by Ken Kelley
NOVA SCOTIA—”BP has done ruined all those people’s lives down there,” said my friend Bill, a Nova Scotia lobsterman in his seventies, as we talked about the fate of Louisiana fishermen the other day. Many are Cajuns, descended from French Acadian settlers who once lived along this very coast, prior to their expulsion by the British in the 1750s.
Having worked on the sea all his life, Bill said sadly: “We ain’t seen nothing yet. I don’t care how you look at it, that oil is coming up here.” Remarking on swordfish and tuna, which winter and spawn in the Gulf but are caught by Canadian fishermen in the summer, he noted that “fish swim, but that oil will kill every fish egg it touches.”
Although the focus of the environmental impacts of BP’s Deepwater Horizon oil spill has been primarily on the devastation of the coastal wildlife, marshes, and beaches of the Gulf Coast, the impacts will be felt all along the Atlantic coast, as well. With the spill, now in its third month, spewing oil into the ocean at the rate of at least 60,000 barrels a day, it’s clear BP CEO Tony Hayward’s claim that the environmental impact would be “very, very modest” could not be farther from the truth.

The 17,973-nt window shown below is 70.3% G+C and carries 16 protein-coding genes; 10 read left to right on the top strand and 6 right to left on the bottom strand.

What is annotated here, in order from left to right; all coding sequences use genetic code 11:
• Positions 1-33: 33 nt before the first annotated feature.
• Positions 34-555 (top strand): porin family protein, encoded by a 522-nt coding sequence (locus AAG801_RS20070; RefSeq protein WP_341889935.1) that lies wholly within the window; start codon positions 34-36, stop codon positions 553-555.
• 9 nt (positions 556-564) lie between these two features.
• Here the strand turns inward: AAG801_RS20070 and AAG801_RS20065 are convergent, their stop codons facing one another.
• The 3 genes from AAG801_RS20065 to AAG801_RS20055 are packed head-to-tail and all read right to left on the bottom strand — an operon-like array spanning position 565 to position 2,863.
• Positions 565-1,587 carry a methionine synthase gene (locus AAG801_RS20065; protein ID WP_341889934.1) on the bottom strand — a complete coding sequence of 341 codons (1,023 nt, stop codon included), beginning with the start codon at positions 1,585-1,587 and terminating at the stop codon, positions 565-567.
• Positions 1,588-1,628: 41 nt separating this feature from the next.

Continue reading “Waiting for BP’s tarballs”
Earlier I had criticzed The Electronic Intifada rather harshly for publishing a really poor article attacking John Mearsheimer & Stephen Walt. Having had a day to think about it, I regret the tone of my post and the failure to acknowledge EI’s otherwise exceptional record (although my criticism stands). I therefore preface my expanded article for Mondoweiss.net with an acknowledgment of what I actually think of EI’s work.